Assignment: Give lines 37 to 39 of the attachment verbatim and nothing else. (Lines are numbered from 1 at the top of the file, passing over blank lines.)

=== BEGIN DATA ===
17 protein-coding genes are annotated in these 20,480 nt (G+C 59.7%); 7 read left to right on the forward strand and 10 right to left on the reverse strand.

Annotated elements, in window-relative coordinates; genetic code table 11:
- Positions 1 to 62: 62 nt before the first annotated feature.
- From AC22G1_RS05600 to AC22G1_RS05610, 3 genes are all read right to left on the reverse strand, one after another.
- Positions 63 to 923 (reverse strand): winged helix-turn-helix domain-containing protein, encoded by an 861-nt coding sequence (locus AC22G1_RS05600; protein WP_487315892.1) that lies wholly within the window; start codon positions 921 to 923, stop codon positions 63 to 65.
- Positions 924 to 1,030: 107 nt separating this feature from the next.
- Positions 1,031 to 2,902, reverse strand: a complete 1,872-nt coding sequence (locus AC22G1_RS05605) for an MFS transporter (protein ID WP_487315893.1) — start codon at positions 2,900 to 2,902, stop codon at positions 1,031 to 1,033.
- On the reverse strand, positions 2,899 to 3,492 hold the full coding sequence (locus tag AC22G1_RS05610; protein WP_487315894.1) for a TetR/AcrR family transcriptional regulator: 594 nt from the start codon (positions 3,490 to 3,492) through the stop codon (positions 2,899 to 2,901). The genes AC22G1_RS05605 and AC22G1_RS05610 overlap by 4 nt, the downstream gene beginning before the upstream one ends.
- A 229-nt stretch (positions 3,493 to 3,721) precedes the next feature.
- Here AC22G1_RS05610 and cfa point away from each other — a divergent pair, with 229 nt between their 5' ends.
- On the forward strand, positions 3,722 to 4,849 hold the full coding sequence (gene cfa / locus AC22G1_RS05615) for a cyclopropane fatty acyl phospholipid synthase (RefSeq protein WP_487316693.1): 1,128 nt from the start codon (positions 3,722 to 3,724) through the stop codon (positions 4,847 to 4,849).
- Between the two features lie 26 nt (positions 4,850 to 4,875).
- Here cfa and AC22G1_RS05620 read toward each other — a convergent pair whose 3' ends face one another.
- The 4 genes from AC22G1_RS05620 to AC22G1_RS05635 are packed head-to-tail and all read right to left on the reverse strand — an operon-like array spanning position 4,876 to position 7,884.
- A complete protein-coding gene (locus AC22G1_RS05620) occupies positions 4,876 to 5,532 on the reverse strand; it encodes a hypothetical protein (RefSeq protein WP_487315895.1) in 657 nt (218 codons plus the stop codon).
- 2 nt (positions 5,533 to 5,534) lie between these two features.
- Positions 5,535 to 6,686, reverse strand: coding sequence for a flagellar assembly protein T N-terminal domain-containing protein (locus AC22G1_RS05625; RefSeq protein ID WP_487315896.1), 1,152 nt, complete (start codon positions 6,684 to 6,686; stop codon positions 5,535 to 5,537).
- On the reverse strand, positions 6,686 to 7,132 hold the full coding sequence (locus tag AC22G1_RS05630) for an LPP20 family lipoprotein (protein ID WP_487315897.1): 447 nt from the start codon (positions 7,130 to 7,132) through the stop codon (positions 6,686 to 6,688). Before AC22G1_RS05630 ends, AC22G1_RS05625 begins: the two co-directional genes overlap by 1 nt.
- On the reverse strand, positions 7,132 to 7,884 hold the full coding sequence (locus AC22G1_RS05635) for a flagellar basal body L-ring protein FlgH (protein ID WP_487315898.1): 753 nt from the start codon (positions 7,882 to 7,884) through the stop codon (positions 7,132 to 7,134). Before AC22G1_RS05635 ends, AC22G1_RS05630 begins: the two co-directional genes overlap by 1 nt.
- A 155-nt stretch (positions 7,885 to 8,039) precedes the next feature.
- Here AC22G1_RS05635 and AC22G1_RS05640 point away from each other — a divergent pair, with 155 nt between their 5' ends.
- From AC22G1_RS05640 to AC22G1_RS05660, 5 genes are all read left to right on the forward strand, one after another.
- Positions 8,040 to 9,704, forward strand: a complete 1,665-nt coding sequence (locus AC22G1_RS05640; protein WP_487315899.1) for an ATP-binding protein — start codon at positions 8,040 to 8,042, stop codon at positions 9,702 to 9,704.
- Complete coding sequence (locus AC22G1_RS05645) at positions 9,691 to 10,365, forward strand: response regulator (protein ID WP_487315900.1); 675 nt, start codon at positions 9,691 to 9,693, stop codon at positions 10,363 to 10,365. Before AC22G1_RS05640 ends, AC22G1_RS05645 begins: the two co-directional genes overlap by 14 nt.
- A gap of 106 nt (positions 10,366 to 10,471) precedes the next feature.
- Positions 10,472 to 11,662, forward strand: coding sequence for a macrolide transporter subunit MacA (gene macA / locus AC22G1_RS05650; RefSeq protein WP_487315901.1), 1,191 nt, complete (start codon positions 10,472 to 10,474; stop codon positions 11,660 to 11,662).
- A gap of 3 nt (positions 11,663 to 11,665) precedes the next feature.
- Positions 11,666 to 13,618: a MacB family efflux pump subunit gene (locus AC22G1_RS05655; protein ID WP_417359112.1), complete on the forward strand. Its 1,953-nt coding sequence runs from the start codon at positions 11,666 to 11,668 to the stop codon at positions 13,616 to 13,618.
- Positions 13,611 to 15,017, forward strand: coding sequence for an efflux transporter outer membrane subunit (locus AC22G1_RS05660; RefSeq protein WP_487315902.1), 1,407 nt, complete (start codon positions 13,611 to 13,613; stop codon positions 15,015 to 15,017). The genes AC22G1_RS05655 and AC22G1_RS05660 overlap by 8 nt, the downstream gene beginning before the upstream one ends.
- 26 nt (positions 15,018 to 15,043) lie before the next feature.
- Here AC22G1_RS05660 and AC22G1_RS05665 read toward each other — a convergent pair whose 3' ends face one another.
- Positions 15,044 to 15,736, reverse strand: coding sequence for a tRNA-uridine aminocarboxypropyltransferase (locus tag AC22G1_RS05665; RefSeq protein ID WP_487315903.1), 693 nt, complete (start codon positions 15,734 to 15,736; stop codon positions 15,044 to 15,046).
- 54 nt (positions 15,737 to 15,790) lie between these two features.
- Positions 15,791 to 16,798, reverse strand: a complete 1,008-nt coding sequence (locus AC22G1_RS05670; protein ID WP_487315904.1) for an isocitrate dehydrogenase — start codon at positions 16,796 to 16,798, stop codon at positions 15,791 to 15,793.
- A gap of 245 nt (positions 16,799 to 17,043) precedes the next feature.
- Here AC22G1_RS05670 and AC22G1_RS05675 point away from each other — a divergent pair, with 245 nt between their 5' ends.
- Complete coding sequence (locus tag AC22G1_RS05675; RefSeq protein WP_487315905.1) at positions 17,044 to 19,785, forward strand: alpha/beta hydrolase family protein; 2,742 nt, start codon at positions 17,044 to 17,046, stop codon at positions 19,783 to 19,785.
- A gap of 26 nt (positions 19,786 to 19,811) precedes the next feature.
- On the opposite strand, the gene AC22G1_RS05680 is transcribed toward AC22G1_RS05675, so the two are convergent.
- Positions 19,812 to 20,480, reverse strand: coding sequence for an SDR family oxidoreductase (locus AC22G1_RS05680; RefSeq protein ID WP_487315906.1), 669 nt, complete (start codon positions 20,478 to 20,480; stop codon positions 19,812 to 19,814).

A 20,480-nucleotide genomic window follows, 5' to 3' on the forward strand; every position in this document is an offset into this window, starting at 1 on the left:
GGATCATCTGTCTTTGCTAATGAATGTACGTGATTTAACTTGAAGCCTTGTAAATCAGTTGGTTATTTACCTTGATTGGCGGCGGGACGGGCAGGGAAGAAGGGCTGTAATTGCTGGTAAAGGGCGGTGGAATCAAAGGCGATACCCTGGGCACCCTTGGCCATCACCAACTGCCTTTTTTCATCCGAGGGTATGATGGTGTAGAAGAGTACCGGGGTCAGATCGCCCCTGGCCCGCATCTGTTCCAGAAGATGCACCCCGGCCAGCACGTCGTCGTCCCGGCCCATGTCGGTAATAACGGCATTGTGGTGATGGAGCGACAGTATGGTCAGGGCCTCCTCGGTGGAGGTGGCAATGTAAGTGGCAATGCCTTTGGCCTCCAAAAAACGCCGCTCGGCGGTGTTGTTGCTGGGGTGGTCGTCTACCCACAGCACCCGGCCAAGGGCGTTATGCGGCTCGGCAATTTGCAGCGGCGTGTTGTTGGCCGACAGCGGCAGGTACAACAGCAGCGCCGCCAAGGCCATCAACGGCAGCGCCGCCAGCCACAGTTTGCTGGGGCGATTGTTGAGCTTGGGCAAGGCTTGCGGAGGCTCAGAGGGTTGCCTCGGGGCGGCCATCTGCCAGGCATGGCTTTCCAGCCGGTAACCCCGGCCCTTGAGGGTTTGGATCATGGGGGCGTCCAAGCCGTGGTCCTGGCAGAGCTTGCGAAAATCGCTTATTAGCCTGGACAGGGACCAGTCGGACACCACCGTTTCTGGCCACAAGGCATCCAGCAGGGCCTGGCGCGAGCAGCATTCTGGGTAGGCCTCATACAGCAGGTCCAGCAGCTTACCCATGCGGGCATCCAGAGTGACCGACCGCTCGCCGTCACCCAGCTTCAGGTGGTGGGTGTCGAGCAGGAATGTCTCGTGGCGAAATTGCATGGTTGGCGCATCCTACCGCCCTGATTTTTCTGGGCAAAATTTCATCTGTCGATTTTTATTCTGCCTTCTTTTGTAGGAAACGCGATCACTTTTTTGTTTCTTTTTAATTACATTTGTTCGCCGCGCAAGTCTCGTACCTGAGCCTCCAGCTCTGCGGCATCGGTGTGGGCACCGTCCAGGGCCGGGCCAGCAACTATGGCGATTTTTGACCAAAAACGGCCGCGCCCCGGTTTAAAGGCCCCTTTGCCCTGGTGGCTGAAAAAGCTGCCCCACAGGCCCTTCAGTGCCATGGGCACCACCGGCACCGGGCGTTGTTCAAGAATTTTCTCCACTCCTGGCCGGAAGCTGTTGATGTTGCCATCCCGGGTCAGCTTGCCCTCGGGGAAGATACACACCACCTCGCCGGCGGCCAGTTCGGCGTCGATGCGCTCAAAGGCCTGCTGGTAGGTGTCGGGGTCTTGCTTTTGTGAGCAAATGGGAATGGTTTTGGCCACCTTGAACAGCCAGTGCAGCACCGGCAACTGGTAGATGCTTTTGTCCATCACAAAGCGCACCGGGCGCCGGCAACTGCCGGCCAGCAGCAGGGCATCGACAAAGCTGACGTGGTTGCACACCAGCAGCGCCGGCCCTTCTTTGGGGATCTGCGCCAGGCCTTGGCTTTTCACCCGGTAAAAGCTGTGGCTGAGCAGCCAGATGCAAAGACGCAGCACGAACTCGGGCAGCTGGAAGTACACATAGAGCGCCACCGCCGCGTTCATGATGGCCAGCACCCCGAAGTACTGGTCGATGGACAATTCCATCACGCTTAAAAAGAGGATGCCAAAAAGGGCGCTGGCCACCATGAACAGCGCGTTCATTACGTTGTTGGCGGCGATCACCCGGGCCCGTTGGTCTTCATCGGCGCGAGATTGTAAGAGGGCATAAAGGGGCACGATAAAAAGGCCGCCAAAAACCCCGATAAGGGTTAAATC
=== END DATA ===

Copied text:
- Complete coding sequence (locus tag AC22G1_RS05675; RefSeq protein WP_487315905.1) at positions 17,044 to 19,785, forward strand: alpha/beta hydrolase family protein; 2,742 nt, start codon at positions 17,044 to 17,046, stop codon at positions 19,783 to 19,785.
- A gap of 26 nt (positions 19,786 to 19,811) precedes the next feature.
- On the opposite strand, the gene AC22G1_RS05680 is transcribed toward AC22G1_RS05675, so the two are convergent.